The spate of human trafficking incidents shows that more children and young adults are prone to human trafficking in more ways than one.
Trafficking in persons as defined by the United Nations denotes the recruitment, transportation, transfer, harbouring or receipt of persons, by means of threat or use of force or other forms of coercion, abduction, fraud, deception and the abuse of power or of a position of vulnerability or of giving or receiving payment or benefits to achieve the consent of a person having control over another person, for the purpose of exploitation.
The elements of trafficking in persons include but not limited to recruitment (in the area where a person is staying) transportation, (from one area to another and where transport arrangements are already made on the victim’s behalf) and exploitation in a form of sexual (brothels, massage parlours, strip clubs, sex work on streets), labour (fishery, farms, construction), domestic servitude, forced marriages, removal of organs, Illegal adoptions and pornography
In most cases victims are forced to live out the purpose for which he/she was trafficked. Those trafficked for labour trade are forced to work many hours a day of hard physical labour and those trafficked for sex are taken by brothel owners, pimps, massage parlours and strip clubs Women and children that are into sex trade are often beaten, raped and forced to take drugs.
Traffickers use various means to lure, capture and exploit their victims. In most cases victims are promised high paying or high profiled jobs with the chance to see and experience places they have only dreamt of.
Traffickers use false promises to lure victims that are desperate to escape their impoverished circumstances, others are simply taken from shopping centres, bus stops and even schools.
According to an August, 2008 SA law reform report South African government and partnerships with non- government organisations contributed to some milestones in preparation to the TIP Act. This includes, amongst others;
· Development of the Prevention and Combating of Trafficking in Person Act No. 7 of 2013
· Ongoing training, educating, awareness of government, non-government and churches on the phenomenon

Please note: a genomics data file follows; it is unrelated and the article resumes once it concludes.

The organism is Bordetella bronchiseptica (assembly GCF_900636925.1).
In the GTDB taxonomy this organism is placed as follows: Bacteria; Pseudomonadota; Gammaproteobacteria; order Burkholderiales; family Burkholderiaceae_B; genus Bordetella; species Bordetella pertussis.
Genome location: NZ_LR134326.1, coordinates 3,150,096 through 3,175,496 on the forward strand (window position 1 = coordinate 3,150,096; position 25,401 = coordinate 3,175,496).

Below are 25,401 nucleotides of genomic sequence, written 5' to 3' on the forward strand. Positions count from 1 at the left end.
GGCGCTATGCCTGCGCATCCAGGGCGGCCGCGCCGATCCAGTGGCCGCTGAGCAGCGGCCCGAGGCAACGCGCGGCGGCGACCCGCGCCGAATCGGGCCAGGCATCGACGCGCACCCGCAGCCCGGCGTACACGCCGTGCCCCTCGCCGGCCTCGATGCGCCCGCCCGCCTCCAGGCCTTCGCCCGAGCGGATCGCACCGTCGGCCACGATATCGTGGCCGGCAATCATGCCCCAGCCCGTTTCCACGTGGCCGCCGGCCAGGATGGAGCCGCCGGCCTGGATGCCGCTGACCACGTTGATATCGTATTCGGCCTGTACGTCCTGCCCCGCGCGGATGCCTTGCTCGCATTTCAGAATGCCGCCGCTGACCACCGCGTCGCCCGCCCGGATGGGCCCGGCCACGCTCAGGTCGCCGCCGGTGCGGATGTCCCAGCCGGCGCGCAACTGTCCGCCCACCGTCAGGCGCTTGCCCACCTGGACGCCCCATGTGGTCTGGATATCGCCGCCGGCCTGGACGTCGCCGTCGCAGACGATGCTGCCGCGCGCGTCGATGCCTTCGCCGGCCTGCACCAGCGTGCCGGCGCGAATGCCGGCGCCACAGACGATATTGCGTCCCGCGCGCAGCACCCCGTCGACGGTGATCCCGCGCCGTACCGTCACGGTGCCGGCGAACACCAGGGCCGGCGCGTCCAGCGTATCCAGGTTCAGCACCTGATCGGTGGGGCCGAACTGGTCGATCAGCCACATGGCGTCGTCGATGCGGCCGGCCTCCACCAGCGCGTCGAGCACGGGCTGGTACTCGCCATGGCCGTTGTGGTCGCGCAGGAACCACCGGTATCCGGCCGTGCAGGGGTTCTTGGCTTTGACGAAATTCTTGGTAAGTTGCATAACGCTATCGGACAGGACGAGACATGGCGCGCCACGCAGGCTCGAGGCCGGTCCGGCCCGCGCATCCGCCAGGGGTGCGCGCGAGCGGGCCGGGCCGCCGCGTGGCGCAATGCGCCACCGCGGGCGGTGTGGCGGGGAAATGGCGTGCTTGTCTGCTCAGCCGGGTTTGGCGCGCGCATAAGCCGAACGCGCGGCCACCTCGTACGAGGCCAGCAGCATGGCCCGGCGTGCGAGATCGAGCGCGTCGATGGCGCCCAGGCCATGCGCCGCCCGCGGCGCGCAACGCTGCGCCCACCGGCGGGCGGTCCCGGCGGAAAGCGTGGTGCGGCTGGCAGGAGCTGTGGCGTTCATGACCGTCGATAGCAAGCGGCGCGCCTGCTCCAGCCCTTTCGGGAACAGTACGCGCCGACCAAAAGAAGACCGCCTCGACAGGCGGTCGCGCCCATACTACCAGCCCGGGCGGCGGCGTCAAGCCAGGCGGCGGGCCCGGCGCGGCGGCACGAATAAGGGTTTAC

· Ongoing public education, engagements as to protect them from being potential victims, causes and consequences of severe of trafficking in person
· Establishment of task national and some provincial task teams to deal with this phenomenon
· Protection of suspected victims of trafficking. Witness Protection Act makes provision for accommodation which are victim friendly
· Rehabilitation programmes for survivors to rebuild survivors self-esteem reintegration to society
· Provision for effective law enforcement measures such as specialised sexual offences court in all the provinces
The Department of Social Development has dedicated short term shelters which also serve as safe houses where victims can be accommodated for 72 hours and accredited long term shelters where victims can stay until the case on the court roll is finalised. Shelters for adults have specialised services for trafficking in persons victims which caters for all their needs including dietary requirements, access to medical care, legal services, clothing and skills development programmes. Services for child victims includes medical assessments, Child and youth care centre placement, treatment programme (detoxification) for victims who are substance dependant, statutory intervention, comprehensive psychosocial intervention, reunification/ repatriation services.
To fight the scourge concerted efforts are most needed and government is rallying towards that direction. Basic societal units such as families need to be aware and constantly preach the dangers of being people, particularly to children and young women. No one is immune to this heinous crime, but let us all at least try to be more vigilant.
Lorato Modisenyane is with the Gauteng Department of Social Development